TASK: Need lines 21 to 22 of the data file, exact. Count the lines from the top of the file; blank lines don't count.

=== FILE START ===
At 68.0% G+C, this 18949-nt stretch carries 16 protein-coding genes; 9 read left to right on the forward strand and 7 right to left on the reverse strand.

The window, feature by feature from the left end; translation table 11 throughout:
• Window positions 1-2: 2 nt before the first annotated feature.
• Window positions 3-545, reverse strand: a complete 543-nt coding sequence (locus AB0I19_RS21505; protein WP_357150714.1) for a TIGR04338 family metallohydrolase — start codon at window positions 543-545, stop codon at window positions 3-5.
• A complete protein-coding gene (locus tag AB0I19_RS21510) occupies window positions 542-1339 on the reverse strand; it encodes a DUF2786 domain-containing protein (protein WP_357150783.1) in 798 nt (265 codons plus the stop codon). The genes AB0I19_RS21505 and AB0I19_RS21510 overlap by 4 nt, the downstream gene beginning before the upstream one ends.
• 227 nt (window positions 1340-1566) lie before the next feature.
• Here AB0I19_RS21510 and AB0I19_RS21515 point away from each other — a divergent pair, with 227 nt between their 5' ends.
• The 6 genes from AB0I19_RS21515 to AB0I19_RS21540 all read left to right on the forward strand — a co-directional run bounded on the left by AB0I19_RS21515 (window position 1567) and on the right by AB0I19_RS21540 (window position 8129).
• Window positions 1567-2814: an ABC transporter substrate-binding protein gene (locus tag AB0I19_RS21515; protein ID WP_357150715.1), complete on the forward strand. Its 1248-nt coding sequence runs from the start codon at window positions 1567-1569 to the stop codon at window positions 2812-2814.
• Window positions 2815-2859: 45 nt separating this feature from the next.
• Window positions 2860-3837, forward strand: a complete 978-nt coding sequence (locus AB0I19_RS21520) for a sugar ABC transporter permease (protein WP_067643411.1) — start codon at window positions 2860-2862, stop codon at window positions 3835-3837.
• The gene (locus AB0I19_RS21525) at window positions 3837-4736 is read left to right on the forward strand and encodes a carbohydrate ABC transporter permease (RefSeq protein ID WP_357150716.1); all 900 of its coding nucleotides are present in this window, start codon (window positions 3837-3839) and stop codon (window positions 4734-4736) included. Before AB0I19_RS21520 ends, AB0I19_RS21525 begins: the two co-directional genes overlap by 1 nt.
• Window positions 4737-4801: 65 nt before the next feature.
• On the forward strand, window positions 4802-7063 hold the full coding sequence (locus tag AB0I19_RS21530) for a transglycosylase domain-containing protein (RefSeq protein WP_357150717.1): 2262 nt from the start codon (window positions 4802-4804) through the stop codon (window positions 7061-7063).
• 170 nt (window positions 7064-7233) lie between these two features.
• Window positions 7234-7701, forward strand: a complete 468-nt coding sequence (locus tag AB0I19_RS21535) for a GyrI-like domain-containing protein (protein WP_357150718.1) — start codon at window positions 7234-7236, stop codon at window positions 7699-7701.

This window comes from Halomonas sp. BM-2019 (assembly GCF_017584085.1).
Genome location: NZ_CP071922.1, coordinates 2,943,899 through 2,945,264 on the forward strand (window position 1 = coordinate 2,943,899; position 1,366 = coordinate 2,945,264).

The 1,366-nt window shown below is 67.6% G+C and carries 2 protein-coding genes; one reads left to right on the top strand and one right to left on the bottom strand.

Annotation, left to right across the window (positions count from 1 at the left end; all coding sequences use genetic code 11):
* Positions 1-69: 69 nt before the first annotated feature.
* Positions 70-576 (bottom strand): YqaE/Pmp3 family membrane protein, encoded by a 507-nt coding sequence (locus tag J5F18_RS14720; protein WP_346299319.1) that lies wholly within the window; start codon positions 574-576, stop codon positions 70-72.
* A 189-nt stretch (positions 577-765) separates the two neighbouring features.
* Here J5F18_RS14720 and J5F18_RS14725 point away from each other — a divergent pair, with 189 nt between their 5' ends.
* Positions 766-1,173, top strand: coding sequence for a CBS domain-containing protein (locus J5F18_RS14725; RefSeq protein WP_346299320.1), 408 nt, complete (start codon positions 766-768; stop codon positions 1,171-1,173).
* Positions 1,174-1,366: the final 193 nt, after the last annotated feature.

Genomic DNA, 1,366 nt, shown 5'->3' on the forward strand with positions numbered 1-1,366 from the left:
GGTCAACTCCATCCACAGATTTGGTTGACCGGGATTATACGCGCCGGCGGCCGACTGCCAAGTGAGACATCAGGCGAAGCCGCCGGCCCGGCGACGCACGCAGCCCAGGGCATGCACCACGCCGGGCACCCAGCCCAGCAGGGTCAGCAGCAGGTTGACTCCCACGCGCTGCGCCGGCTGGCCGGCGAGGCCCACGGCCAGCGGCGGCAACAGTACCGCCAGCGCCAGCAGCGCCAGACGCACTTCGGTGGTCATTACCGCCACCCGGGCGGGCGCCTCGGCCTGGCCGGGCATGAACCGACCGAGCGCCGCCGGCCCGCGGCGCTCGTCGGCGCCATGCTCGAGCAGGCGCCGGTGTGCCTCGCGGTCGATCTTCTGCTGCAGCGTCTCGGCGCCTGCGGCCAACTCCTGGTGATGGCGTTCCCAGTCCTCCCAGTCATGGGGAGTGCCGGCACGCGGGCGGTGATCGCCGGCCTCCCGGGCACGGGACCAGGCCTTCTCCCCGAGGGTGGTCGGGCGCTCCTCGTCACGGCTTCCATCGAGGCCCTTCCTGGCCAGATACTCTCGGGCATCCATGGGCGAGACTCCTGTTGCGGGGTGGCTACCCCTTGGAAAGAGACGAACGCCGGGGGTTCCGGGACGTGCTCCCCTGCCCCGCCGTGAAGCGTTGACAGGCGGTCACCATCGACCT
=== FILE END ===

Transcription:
* Positions 1-69: 69 nt before the first annotated feature.
* Positions 70-576 (bottom strand): YqaE/Pmp3 family membrane protein, encoded by a 507-nt coding sequence (locus tag J5F18_RS14720; protein WP_346299319.1) that lies wholly within the window; start codon positions 574-576, stop codon positions 70-72.